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The Caregiver

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graduate schools, you will see both male and female students carrying their infants and small children across the stage when they go up to receive their diplomas. Men and women are making time for their families a major factor in choosing jobs and in negotiating salaries and other conditions of work. We have just come through a time when the literature about codependence and enabling behaviors suggested that the Caregiver may be primarily dysfunctional. At the same time, the need for care was spiraling. Dual-career couples and single mothers were expected to perform as long and as hard at work as if they had no other responsibilities. Homeless individuals were beginning to line our streets. And people were complaining of feeling like strangers in a strange land, wishing for home. But, of course, the archetype of the Caregiver is fundamental to the human species. People do care about one another, and a strong sense of meaning comes from that care. You could then imagine that the Caregiver archetype would make a quick comeback. It is, once again, cool to care. The style of that caring, however, has changed. The success of a movie such as Mrs. Doubtfire, and of men who transcend traditional masculine and feminine roles (like Michael Jackson, Robin Williams, and Colin Powell), tells us that, although caring was once seen as a primarily feminine pursuit, it is now generally acknowledged as important to men as well. (Of course, it always was, as anyone who had a loving father or grandfather knows.) The similar success of films like The First Wives Club tells us that Caregivers today do not want to be pushovers. They are willing to be tough if they have to be. They expect to be respected, and they get angry if they are slighted. The old martyr is gone, and in its place is a more balanced aspiration: giving with receiving, and caring with being cared for. Remember It’s a Wonderful Life? The Jimmy Stewart character sacrifices for others all his life and then despairs when it seemed that he would lose everything. This is a classic Caregiver story. As a culture, we have just turned the corner from becoming cynical about caring. What people want is reinforcement that if they care, others will care for them. In the film, the contributions come in, and George Bailey’s building and loan association is saved. The emotion expressed at the death of Princess Di and, to a somewhat lesser extent, Mother Teresa tells us that this archetype is powerfully present in the human psyche today. However, since Watergate and Vietnam,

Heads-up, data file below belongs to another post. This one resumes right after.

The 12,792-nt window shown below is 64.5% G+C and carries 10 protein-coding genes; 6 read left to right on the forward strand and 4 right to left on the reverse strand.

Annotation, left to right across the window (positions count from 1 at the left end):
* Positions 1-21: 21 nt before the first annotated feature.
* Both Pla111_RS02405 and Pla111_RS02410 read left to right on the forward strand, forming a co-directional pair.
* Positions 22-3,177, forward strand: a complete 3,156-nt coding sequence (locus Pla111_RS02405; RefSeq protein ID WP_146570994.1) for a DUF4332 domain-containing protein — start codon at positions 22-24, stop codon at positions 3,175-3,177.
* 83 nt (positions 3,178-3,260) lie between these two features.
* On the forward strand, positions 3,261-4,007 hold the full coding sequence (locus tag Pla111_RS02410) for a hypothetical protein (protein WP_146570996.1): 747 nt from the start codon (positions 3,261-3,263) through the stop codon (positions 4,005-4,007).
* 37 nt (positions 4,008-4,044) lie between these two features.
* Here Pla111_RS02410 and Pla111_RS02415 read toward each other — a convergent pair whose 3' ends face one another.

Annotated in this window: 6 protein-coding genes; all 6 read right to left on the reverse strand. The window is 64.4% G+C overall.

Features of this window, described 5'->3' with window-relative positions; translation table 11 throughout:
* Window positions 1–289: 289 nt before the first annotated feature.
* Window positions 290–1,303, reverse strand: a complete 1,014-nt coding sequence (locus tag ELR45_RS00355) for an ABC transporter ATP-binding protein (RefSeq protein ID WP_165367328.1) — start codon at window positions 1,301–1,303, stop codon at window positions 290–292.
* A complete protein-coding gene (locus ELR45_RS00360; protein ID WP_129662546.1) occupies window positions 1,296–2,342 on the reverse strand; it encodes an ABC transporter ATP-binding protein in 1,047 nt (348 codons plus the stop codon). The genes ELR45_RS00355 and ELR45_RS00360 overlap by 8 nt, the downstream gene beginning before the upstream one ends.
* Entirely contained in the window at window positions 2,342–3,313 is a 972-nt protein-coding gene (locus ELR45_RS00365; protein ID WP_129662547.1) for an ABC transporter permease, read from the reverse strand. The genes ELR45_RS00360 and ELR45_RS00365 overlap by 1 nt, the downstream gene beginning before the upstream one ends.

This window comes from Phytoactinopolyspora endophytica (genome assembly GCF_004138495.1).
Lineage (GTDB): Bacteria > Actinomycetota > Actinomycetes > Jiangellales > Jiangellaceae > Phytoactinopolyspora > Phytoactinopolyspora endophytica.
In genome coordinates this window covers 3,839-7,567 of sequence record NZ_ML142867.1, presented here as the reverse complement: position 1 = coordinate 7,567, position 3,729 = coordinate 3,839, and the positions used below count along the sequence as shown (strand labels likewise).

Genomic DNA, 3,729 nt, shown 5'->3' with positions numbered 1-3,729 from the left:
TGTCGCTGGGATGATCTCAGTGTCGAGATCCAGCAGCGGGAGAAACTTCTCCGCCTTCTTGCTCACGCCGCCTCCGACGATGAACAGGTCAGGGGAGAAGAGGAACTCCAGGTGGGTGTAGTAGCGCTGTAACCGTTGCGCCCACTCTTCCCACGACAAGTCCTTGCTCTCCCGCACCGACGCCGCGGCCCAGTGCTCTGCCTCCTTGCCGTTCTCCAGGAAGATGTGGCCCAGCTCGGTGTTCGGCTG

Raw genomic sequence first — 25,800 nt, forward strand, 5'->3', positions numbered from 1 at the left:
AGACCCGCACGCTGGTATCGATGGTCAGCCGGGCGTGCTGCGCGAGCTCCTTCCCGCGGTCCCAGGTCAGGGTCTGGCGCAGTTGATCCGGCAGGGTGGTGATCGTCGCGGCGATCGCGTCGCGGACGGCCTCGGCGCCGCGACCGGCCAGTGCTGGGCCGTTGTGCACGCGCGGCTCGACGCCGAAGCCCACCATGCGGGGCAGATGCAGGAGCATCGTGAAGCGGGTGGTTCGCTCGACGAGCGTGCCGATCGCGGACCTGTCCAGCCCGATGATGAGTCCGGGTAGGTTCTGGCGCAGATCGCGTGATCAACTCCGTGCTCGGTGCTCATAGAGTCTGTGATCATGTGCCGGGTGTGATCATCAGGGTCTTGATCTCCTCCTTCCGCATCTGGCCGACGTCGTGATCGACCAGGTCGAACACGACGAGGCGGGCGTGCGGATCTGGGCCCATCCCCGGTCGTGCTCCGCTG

Profile for Lewis Lafontaine

Mack, Margaret - Hero and Outlaw Archetype  

Mack, Margaret - Hero and Outlaw Archetype  

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